Agency and authorship in poetry translation: a conversation with Laurie Gries, Lambros Malafouris, and Raul Sanchez

Having run into Gries, Malafouris, and Sanchez at “The Bull” yesterday, and finding them communicative, I decided to ask for some teaching advice. One of the students in my “Writing Through Translation” course has recently expressed her discomfort with adapting a 19th century Spanish poem into 21st century English. The student mentioned that she doesn’t feel “it’s right to change the form and content of the poem” because it’s “disrespectful to the author’s original intentions.” How would you respond to the student, I asked my colleagues, if you were in my place?

Gries: Before I take a stab at this, I may need some more context here. Have you already discussed the idea of authorial agency in your translation class?

Me: We haven’t gotten too much into theory, but we did talk about dual authorship and that the translated text is always, in some way, bears the imprint of translator’s personal choices and cultural biases.

Gries: All right then. It’s a good start, but I think you can takes this even further. Your student’s question, for example, can ground a whole class discussion about the notion of human agency vs non-human agency. Ask the students why is it they attribute so much agency to the original author, when that author was most likely influenced by a variety of environmental and technological factors (their mental state, weather, writing implements, and so on). I find this question quite productive in letting go of the idea that intention is entirely in the hands of human writer or rhetor.

Malafouris: Yes, to piggy back off of Laurie’s suggestion, you may further problematize the idea of human intention by bringing up cognitive science. You can explain to your students that some studies have illustrated that brain “decides” to initiate the act before there’s any reportable subjective awareness that such decision has taken place. And, if intentionality is not an internal property, it cannot be used as the criterion for the attribution of agency to humans.

Me: I think I understand what you’re getting at, but am afraid that this will just go over their heads.

Sanchez: I don’t see why it should. It’s really quite simple. Instead of the traditional, individual, and material figure of the “writer” we’re now moving closer towards the idea of the writer-subject. In other words, the boundaries between the “writer” and the “subject” are becoming more transparent. As I see it, the translator could be seen as a mediating figure between these two extremes.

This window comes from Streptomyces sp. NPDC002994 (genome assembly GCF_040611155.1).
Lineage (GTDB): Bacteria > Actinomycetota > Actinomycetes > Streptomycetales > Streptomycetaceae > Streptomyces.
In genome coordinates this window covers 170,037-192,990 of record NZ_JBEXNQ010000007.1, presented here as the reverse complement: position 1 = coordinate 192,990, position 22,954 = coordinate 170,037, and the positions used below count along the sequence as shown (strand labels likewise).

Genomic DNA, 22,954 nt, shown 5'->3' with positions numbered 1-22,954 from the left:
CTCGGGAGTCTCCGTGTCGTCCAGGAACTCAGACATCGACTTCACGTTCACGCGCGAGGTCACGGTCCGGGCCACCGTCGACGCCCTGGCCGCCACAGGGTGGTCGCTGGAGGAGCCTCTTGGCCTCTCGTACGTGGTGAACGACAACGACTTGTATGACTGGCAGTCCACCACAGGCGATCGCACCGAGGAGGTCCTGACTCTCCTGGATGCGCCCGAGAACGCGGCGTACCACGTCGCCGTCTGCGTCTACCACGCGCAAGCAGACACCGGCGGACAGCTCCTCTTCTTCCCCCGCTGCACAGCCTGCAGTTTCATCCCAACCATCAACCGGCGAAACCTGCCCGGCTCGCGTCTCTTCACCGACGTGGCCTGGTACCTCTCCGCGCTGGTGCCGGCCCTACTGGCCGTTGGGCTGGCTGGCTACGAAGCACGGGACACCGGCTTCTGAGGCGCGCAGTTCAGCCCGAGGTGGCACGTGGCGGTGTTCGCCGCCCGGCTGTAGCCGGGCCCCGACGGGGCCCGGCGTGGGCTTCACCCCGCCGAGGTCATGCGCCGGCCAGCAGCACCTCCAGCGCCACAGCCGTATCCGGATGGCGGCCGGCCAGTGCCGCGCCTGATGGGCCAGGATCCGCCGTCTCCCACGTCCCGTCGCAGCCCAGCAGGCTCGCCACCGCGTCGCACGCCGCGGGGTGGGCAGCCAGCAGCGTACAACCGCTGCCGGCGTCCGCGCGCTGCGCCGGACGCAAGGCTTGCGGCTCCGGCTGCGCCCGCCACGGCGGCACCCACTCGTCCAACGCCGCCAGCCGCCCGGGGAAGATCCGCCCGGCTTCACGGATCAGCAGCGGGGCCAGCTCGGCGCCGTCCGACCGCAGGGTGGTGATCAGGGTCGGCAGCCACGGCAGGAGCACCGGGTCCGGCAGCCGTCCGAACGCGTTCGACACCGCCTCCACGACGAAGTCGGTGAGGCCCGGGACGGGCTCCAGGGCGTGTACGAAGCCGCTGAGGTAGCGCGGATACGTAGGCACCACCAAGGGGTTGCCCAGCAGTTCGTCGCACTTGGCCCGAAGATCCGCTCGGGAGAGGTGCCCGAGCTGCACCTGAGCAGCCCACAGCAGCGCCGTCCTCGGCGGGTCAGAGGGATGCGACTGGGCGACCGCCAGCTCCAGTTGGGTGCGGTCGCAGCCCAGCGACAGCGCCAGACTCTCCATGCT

Malafouris: Yes, the idea of mediation is an important one. Cognitively speaking, so much gets lost in the spaces between intention and physical action. Because of the gap, there is so much room for error in agency attribution.

Me: I understand where you’re coming from, but somehow don’t think that scientific argument will be the most productive in addressing my student’s sense of awe of “the author.” It’s so culturally instilled in us to respect the original work.

Malaforis: Your student’s sensibility is, in many ways, admirable. But it is essentially counterproductive.

Gries: You know, you could attempt to address this by showing a few examples of visual arts and remix in class. Take my iconographic tracking of the Obama Hope image, for example. The transformation of the original image certainly involved the change in the original photographer’s intention, but look at the tremendous culturally productive afterlife that image has had.

Sanzhez: I also think it’s important to bring up the way in which the world and language are changing as the result of new technologies. Greg Ulmer, as you know, argues that the whole entire “apparatus of language” in a civilization has changed. If that’s the case, how is it possible to retain the author’s original intention (if such a thing every existed) if you’re working in a new language.

Gries: Also, I think it would be a good idea to explain to your student that these conversations are happening in all areas of language studies, and that what she’s bringing up is important and relevant.

Sanzhez: Yes, just tell her to do her best and not treat her translation as a final product.

Malafouris: Or tell her to imagine the original author as a time traveler in the 21st century who is trying to make himself or herself understood.

Me: Thanks for the input, guys. Let me get the next round.

Sanchez: When you get your tenure, perhaps. 

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One Response to Agency and authorship in poetry translation: a conversation with Laurie Gries, Lambros Malafouris, and Raul Sanchez

  1. Thanks for this fun read. I really like how you inserted yourself and your skepticism into the dialogue in order to think through how this conversation about agency might be useful for your students, especially as it indeed might go over their heads. Perhaps sticking to Baktin’s work with heteroglossia would be easier in some respects. Also, I love the ending. Lol. ps. I hope you can see how this assignment might help undergrads put themselves into conversations with different sources.

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